WASHINGTON — Democratic lawmakers are mobilizing in the wake of the decision in Texas that threw access to the so-called abortion pill into flux Friday, introducing legislation Monday to protect access to the most widely used form of abortion in the U.S.
Reps. Pat Ryan of New York and Lizzie Fletcher of Texas will introduce the Protecting Reproductive Freedom Act on Monday during a pro forma session of the House, seeking to reaffirm the Food and Drug Administration’s final approval authority on medication abortion and continue to allow providers to prescribe the abortion pill via telehealth, which was widely expanded during the coronavirus pandemic.
“The Texas decision has nothing to do with science or medicine and everything to do with radical groups whose only goal is a national abortion ban,” said Ryan, who credits wins in his swing district in New York state in part to his stance on abortion rights. “My priority is protecting abortion access for women in New York and across the country.”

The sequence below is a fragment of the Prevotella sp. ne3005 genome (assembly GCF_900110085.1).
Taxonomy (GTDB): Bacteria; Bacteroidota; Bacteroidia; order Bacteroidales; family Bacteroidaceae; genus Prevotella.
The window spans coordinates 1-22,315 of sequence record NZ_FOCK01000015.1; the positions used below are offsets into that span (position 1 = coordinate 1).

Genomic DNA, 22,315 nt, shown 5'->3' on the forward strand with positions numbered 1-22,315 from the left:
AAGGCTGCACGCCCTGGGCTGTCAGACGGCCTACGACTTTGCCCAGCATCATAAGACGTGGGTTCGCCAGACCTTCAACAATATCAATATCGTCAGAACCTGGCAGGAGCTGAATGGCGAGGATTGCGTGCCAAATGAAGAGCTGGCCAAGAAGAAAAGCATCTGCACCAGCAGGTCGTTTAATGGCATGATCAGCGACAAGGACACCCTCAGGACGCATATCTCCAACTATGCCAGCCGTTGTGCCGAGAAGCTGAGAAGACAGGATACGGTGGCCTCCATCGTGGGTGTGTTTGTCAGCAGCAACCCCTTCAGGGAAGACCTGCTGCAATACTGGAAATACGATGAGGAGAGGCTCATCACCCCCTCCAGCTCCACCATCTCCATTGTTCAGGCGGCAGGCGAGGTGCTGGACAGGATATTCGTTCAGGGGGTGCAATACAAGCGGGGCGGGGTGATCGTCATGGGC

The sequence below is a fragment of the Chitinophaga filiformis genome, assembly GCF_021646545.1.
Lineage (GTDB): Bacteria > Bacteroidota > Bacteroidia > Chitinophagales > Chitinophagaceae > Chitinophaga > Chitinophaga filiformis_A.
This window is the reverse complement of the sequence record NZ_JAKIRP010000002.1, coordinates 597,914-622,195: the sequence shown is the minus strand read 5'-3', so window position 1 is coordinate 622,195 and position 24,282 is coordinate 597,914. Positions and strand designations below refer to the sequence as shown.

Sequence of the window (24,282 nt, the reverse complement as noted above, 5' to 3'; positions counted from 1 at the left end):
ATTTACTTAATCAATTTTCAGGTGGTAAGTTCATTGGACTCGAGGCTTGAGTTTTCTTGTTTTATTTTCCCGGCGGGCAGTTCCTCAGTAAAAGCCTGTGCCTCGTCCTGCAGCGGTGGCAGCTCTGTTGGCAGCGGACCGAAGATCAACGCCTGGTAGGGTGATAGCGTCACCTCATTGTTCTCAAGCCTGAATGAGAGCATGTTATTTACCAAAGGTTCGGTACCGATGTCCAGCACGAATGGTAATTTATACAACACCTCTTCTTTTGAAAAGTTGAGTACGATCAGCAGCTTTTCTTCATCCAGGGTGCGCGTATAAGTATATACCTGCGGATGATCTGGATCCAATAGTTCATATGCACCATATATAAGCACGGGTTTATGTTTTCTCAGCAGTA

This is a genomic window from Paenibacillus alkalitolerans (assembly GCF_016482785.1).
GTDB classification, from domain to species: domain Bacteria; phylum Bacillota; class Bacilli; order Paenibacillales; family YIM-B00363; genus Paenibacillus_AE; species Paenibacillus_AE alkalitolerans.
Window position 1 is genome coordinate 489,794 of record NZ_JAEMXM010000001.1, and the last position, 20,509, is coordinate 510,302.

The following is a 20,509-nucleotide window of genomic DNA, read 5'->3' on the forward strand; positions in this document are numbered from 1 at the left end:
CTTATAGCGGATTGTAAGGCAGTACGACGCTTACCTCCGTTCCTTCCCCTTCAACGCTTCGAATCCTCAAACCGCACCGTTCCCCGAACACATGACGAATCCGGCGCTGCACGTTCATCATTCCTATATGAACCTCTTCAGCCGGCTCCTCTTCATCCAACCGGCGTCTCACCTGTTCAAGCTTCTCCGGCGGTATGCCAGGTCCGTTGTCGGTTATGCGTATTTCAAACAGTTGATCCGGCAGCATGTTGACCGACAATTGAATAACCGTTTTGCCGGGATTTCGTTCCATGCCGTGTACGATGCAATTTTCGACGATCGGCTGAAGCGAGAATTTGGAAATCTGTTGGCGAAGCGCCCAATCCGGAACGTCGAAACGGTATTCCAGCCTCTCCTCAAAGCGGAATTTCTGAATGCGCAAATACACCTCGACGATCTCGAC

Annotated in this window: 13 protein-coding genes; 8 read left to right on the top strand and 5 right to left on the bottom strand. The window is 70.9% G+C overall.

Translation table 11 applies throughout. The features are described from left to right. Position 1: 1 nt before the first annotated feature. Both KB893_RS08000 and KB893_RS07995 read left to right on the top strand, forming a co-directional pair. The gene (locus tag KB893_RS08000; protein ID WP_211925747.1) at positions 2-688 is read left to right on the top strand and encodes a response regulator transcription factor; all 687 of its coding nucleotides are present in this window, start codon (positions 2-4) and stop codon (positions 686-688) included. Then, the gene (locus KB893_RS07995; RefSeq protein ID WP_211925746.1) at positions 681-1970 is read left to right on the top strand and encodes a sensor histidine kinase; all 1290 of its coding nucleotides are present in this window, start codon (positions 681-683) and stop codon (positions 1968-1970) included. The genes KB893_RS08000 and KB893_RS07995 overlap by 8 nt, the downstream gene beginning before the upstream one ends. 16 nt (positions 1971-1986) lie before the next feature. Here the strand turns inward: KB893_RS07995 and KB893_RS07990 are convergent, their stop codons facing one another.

Fletcher, who called her state, Texas, “the epicenter of attacks on the health and freedom of Americans,” said “the unprecedented district court decision, which, if enforced, would be devastating to women and families across our country and to our established drug-approval system.”
It’s yet another move from congressional Democrats to send a message about the issue of reproductive access, despite the unlikelihood that the legislation will ever pass the GOP-controlled House. Nevertheless, Democrats will continue to keep the focus on abortion access — especially after having seen its power across the country in the 2022 midterms.
The bill comes days after a Trump-appointed district judge in Texas put the FDA’s approval of mifepristone on hold more than 20 years after its initial acceptance and despite its being the most widely used abortion method in the country. The Biden administration appealed the decision, ensuring the issue remains in limbo. But a federal court in Washington state issued a contradictory opinion Friday, as well, requiring that the first of two pills taken in medication abortion remain available in states without restrictions on it.